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How to Identify Your Skin Type

The key to good skin is knowing your skin type and finding the right products that work for you. There are seven basic skin types, namely: unproblematic, oily, dry/dehydrated, combination, acne-prone, sensitive and mature. I have explained each skin type below to help you identify your own so that you can search for products best suited to you.

Unproblematic

Typically, unproblematic (also referred to as ’normal’) skin is not prone to breakouts, and is unlikely to react badly to new products or environmental changes. Unproblematic skin is well balanced, meaning that it is neither too oily nor too dry. Your skin is probably supple, soft and fine-pored. If your skin has these characteristics, you will be able to try a variety of products until finding a routine you enjoy without causing irritation to the skin. I would recommend a cleanser that doesn’t strip your skin’s natural moisture, a good moisturiser and serum to ensure a healthy, glowy-look

Oily

If your skin tends to be shiny, you are likely to have oily skin. Individuals with an oily skin type have heightened sebum production and are, therefore, more prone to blackheads and acne. Oily skin can be genetic, or occur when experiencing hormonal changes/imbalances, when taking certain medication, or from stress. Shine control is a top concern for oily skin and ingredients like mineral oil, and petrolatum should be avoided. Instead make use of exfoliators and moisturisers that help minimise breakouts. Look for products like oil-free moisturisers, chemical exfoliants and clay masks to keep oily skin happy and healthy.

Dry

Dryness is caused by a lack of oil in the skin, which may result in flakiness, sensitivity, and itchiness. Lifestyle and environmental factors, or chronic conditions like eczema can cause dry skin. Dry skin is less elastic and tight because the skin lacks lipids or fats. To care for dry skin, it’s essential to seal in moisture by applying a rich moisturiser daily, avoid using harsh soaps, or products with high fragrance levels. Try introducing a serum to your moisturising routine as serums generally contain higher active levels relative to moisturisers, and prioritise drinking enough water everyday.

Combination

Combination skin takes its name from the fact that it is a mixture of two skin types: unproblematic and oily. An individual with combination skin will have oily skin and develop blemishes in the t-zone of the face, or the area across the forehead, down the nose, to the chin. By contrast, the rest of the face tends to be well-balanced and sometimes dry. With this skin type, it’s best to avoid both high oil and alcohol based products, isolate problem areas with spot treatments, and use toners or balancing creams to even out the skin.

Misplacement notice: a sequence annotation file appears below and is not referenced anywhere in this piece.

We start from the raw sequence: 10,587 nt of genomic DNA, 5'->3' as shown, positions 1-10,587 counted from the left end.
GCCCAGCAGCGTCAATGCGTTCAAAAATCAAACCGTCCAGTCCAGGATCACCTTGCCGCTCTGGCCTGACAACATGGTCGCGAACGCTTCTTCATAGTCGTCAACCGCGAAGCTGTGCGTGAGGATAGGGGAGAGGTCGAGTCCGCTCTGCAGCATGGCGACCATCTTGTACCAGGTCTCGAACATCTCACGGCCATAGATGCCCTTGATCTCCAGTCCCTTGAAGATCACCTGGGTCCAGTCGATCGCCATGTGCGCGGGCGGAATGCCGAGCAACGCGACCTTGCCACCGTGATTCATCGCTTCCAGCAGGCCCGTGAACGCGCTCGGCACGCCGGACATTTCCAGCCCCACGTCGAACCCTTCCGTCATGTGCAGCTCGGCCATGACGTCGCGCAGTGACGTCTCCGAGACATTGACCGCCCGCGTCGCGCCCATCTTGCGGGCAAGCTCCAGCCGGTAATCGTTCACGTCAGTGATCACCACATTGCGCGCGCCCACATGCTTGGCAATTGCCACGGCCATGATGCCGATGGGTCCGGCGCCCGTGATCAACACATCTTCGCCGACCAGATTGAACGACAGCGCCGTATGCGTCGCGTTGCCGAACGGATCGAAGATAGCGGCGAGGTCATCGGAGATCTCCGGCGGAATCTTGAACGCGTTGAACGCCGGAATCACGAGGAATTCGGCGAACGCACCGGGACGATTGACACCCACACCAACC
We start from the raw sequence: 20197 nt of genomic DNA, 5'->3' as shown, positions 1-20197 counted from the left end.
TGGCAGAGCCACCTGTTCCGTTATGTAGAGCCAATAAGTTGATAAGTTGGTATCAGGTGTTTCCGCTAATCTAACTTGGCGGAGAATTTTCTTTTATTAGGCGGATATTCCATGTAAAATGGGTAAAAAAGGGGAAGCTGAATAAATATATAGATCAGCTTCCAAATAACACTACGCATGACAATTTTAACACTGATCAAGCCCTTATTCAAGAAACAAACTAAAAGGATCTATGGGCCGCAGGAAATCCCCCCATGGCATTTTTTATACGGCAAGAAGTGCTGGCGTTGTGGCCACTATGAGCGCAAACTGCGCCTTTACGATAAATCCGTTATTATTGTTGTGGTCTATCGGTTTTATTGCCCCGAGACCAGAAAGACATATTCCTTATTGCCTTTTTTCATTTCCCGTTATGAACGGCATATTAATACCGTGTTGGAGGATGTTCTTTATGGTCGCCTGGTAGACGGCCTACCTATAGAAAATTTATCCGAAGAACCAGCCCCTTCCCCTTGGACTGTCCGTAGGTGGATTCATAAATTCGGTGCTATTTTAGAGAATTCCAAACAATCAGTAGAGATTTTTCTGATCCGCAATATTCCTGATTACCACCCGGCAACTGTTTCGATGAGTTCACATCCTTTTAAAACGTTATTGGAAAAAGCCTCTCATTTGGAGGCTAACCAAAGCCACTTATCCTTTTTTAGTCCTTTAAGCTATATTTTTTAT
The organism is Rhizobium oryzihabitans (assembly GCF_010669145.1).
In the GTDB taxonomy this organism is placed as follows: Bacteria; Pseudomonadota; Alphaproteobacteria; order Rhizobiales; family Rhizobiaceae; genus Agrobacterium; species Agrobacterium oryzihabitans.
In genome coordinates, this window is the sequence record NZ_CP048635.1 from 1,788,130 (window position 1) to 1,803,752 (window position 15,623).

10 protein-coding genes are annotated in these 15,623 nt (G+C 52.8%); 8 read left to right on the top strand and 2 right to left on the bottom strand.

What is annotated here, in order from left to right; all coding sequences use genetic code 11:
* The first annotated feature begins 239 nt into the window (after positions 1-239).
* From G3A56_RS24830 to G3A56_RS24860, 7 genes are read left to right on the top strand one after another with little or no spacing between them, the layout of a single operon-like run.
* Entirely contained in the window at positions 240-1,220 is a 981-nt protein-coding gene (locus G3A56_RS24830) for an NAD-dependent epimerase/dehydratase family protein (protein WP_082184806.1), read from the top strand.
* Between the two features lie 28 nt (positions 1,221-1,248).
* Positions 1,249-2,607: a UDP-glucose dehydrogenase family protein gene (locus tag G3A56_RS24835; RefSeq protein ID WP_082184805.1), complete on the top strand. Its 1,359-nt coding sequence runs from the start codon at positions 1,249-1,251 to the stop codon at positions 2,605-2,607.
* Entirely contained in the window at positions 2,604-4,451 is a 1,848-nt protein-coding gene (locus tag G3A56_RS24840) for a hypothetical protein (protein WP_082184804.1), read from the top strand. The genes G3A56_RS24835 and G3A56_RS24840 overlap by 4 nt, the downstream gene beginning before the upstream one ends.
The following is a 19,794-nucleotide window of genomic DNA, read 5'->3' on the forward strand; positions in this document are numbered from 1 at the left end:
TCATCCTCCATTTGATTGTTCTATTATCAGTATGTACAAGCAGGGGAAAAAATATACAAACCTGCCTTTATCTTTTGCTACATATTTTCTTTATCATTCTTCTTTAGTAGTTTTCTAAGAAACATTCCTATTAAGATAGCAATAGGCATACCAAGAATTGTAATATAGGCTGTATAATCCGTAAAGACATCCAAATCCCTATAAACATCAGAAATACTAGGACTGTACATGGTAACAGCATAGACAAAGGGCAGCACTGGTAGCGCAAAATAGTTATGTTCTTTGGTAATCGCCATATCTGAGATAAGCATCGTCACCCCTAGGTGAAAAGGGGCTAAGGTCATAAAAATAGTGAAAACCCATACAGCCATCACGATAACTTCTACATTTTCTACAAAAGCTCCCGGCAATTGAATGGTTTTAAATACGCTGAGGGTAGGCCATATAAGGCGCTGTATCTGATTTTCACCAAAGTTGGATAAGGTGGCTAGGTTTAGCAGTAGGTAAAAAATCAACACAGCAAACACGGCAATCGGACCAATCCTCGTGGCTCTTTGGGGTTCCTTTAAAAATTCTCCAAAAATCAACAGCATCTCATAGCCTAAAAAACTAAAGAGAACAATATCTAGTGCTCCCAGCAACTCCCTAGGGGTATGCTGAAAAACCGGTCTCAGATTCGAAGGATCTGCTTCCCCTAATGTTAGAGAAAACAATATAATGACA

Acne-Prone

If your skin is susceptible to frequent breakouts, you are likely to have acne-prone skin. Individuals with this skin tend to have pores that clog easily, making you more disposed to blackheads and pimples. With acne-prone skin, it is important to use cleansers specifically formulated to treat acne, and make use of exfoliators and moisturisers that help minimise breakouts. Look for products that incorporate acne-fighting ingredients like salicylic acid, clay, benzoyl peroxide or retinol. If skin is irritated, look for ingredients like Aloe Vera to help with soothing.

Sensitive

Skin sensitivity stems from genetics, allergies or environmental factors. The tell-tale signs of this skin type include skin that flushes easily, frequently develops rashes or bumps, often stings or burns after using skin care products (especially ones with fragrances), and has areas of flaky, irritated skin. Individuals with sensitive skin must be careful when choosing skin care products. Sensitive skin types need to avoid using products that are highly fragranced or have levels of irritants like alcohol. Look instead for products with less additives and ones that are calming, soothing and have anti-inflammatory properties.

Mature

Every skin ages differently, but the signs of mature skin are fairly universal. Aging is a natural process where the skin’s cell renewal and collagen processes slow down, weakening the internal support structure and natural protection barrier of the skin. The characteristics of more mature skin include sagging, dark spots, wrinkles, dullness and dehydration. Mature skin needs advanced care to counter act past and future damage. There’s never an incorrect time to start an anti-aging routine, and starting from as early as 25 years of age is recommended. It is also key to incorporate SPF into your daily skincare routine to protect skin from harmful UVA and UVB rays, which can speed up skin aging.

 

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